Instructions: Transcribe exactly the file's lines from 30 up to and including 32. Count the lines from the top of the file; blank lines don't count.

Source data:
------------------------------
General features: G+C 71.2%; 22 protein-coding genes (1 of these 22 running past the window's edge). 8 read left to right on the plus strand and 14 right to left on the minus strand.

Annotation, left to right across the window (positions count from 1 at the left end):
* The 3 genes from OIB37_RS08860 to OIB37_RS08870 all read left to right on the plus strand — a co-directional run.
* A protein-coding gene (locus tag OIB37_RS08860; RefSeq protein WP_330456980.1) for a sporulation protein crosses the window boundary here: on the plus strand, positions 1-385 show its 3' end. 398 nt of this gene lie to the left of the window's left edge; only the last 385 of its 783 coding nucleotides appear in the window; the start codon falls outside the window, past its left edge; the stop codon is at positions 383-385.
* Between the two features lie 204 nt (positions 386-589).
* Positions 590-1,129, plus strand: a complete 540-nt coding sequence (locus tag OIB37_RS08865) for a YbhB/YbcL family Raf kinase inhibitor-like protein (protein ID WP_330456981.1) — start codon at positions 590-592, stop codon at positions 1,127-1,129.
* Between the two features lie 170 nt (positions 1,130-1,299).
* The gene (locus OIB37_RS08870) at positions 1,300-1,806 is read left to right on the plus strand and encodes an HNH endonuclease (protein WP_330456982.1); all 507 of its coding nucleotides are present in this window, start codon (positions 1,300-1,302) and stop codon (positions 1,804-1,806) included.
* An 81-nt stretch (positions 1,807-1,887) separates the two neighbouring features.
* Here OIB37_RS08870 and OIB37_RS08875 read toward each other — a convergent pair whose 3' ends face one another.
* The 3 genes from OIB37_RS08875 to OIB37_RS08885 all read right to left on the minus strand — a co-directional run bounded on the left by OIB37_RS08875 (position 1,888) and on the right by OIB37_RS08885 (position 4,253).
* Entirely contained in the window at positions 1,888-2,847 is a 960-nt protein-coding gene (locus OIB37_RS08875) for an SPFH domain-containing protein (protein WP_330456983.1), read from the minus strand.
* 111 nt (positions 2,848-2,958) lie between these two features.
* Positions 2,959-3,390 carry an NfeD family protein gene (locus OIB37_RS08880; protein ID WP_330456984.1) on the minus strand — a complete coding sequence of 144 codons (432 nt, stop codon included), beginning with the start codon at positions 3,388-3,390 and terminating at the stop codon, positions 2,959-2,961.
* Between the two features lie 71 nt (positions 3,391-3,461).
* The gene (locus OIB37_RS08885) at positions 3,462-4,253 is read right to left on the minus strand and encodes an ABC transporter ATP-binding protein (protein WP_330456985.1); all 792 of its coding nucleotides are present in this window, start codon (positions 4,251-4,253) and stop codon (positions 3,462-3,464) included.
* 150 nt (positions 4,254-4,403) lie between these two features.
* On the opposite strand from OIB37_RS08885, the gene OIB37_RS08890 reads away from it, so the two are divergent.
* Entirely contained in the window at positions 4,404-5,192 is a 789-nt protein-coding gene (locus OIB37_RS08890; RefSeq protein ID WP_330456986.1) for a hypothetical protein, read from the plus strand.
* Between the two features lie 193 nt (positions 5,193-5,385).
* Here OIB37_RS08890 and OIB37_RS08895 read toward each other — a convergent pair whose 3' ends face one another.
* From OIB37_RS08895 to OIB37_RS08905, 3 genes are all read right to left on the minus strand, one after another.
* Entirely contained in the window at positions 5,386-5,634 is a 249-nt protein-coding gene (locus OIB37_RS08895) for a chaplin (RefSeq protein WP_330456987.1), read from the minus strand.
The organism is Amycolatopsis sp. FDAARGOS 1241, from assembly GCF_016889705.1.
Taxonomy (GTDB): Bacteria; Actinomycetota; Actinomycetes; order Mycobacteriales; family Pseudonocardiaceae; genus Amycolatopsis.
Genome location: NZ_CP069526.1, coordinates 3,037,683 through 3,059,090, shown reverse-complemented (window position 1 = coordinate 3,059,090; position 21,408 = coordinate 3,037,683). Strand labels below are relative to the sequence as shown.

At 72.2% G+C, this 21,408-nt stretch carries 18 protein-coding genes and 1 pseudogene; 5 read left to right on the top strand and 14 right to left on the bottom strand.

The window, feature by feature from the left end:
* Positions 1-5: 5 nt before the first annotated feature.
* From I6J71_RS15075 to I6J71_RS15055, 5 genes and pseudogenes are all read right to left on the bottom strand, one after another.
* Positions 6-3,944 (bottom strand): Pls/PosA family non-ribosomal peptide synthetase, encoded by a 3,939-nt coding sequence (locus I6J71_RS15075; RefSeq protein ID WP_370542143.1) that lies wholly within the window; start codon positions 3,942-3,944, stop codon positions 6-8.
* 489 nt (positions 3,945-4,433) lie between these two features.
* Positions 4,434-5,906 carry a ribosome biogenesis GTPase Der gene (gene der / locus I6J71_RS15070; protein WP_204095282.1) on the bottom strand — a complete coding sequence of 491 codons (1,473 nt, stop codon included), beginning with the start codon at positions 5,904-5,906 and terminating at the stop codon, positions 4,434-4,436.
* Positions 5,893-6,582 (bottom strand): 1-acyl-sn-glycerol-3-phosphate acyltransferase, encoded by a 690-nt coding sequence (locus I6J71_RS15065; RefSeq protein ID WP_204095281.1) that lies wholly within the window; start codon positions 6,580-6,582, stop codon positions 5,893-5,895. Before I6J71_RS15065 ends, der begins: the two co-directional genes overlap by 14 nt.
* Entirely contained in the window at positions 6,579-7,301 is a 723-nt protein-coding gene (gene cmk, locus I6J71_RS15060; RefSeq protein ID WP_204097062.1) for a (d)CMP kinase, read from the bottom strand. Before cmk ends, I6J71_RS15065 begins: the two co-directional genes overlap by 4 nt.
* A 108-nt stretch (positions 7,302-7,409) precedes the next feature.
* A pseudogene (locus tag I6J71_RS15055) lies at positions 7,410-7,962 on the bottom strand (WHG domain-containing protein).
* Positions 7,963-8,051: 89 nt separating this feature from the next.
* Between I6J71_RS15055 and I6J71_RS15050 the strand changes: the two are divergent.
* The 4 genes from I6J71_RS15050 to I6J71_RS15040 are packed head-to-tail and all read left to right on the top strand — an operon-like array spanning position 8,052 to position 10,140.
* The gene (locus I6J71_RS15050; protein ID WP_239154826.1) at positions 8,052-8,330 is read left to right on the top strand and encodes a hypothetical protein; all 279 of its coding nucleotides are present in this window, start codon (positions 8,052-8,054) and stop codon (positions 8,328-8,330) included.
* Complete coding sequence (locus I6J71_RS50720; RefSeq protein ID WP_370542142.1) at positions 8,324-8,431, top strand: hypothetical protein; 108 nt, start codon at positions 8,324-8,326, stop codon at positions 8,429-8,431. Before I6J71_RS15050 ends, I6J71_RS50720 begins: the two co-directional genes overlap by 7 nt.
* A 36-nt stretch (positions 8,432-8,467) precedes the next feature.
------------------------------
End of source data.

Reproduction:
* From I6J71_RS15075 to I6J71_RS15055, 5 genes and pseudogenes are all read right to left on the bottom strand, one after another.
* Positions 6-3,944 (bottom strand): Pls/PosA family non-ribosomal peptide synthetase, encoded by a 3,939-nt coding sequence (locus I6J71_RS15075; RefSeq protein ID WP_370542143.1) that lies wholly within the window; start codon positions 3,942-3,944, stop codon positions 6-8.
* 489 nt (positions 3,945-4,433) lie between these two features.